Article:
McAdams, in her own words
Day job: Owner/designer, Amy McAdams Design
Home life: married with dog and cat, 8-year Indianapolis resident
Other work: logos, brochures, annual reports, invitations
Further info: amymcadams.com
I started doing posters when I worked at CSKern in Muncie, Indiana (1996-2001). I worked on the Ball State University Tennis and Basketball posters, and immediately realized I had found my niche as a designer. It was and still is my favorite type of design project to work on.
The Harrison Center and I worked out an agreement a few years back: I needed a studio space and they needed a poster designer. For a while we did trade and then, when I moved out, the relationship continued. Today it's still one of the most creative outlets I have from month-to-month. They allow me almost 100 percent creative freedom and they are really great to work with.
Poster design most definitely gets respect nationally/internationally. The designers are typically a mix of fine artists and graphic designers, so there's a crossover into the art world. I don't think it gets as much attention locally, though, outside of the creative industry. I'm not sure why.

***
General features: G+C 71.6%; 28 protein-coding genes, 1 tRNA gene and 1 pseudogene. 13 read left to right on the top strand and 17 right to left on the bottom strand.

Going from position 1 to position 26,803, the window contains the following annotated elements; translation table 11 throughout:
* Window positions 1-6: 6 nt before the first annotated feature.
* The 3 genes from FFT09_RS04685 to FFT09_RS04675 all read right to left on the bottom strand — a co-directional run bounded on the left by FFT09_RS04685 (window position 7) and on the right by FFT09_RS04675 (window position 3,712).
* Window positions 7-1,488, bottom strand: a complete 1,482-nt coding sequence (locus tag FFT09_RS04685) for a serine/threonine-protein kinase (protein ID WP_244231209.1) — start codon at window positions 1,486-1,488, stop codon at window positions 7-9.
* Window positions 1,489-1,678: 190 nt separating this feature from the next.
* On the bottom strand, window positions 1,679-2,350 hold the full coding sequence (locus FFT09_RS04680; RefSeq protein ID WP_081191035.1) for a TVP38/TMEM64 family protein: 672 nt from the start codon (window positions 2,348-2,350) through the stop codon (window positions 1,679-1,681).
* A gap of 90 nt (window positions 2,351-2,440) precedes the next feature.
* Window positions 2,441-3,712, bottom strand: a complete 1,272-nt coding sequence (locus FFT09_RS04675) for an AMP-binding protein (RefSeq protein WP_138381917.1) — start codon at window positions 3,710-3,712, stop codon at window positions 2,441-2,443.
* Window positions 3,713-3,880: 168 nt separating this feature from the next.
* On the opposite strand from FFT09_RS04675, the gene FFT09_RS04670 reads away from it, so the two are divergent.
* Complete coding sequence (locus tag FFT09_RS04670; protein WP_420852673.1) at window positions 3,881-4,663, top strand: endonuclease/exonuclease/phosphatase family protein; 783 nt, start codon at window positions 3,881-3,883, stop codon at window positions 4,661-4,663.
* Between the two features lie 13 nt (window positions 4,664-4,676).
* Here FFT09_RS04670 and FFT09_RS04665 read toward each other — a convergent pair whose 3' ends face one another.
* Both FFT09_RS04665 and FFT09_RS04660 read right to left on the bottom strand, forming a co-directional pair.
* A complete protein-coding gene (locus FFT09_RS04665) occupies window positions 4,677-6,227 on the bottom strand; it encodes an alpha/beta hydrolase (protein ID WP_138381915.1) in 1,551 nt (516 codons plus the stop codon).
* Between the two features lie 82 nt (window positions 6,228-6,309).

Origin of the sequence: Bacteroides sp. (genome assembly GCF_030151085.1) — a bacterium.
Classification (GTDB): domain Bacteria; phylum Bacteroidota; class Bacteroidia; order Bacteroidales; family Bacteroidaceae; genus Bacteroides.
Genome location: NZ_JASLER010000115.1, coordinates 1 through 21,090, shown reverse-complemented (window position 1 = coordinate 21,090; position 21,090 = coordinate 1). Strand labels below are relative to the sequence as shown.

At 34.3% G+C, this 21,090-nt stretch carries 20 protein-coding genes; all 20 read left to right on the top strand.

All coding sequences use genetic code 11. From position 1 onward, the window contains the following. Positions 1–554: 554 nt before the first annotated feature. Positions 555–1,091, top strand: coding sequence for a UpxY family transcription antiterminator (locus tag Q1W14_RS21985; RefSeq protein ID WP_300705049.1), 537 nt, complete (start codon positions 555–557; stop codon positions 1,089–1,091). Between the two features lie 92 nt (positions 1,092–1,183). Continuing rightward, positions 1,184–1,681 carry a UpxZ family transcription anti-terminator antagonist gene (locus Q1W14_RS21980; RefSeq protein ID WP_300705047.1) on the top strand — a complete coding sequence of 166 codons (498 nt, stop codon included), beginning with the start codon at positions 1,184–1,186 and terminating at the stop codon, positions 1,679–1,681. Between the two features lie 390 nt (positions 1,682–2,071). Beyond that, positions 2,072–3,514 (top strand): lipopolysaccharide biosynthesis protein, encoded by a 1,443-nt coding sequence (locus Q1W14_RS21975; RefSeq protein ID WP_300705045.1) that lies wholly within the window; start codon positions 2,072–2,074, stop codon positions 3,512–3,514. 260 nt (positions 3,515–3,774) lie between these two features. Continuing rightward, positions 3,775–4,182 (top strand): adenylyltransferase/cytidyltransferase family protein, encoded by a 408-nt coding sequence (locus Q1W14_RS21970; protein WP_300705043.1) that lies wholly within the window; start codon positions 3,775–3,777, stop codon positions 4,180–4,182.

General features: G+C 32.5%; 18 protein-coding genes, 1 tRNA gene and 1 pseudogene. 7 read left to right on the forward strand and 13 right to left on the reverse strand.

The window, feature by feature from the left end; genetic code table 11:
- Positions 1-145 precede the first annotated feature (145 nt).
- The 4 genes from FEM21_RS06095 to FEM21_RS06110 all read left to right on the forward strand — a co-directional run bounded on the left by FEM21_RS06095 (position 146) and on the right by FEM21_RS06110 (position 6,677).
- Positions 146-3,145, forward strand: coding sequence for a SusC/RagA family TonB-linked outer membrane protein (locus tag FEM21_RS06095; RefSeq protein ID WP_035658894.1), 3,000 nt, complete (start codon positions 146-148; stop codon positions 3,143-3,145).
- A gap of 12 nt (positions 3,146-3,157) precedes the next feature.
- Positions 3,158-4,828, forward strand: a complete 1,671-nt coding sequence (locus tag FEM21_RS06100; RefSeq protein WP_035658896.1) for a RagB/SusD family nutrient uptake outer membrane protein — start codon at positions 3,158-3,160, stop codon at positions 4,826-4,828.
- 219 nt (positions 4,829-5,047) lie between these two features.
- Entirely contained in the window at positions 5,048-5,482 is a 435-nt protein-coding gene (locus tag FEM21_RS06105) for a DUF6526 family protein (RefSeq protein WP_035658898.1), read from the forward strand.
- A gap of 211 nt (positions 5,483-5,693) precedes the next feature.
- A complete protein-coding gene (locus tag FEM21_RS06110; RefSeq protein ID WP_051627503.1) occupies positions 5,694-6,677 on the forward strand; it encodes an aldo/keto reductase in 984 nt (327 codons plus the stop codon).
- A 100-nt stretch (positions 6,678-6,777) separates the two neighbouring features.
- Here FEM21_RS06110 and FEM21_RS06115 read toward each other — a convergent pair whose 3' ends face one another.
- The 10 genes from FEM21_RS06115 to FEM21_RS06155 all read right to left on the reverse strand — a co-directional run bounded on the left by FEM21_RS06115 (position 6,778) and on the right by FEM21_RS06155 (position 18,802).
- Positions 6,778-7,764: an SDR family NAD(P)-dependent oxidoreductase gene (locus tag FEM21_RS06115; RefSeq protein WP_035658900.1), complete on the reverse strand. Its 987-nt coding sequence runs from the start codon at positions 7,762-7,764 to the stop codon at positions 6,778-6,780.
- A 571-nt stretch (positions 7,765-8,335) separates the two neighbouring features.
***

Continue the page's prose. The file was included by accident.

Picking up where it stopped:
You're not going to get rich designing posters, but you do get a sense of fulfillment that's different from other projects, I think. Speaking as a graphic designer, it's a way for me to stay in touch with my fine art roots. I try to approach my poster designs as if I'm working on a piece of art.
In my opinion, the most beautiful work being done today is poster art.
Case study: 2008 IMAF Poster
I had already been working with the Harrison Center for a while, so our relationship was established. I was deep into my creepy medical illustrations/found art phase and always loved this muscular diagram. It had been sitting aside just waiting for me to use. Since the art needed to represent both musicians and artists, I wanted to somehow graphically represent the moment when creative people, in general, get that great idea, that "aha" moment. That's where the transformation aspect from raw/exposed to beautiful butterfly came to me. I liked the idea of keeping the poster very stark, but showing this explosion inside someone's head.
The poster got pretty good response and it's always been one of my favorites, mostly because I was able to leave a large portion of the poster untouched. Pure white space. That's not something a designer gets to do very often.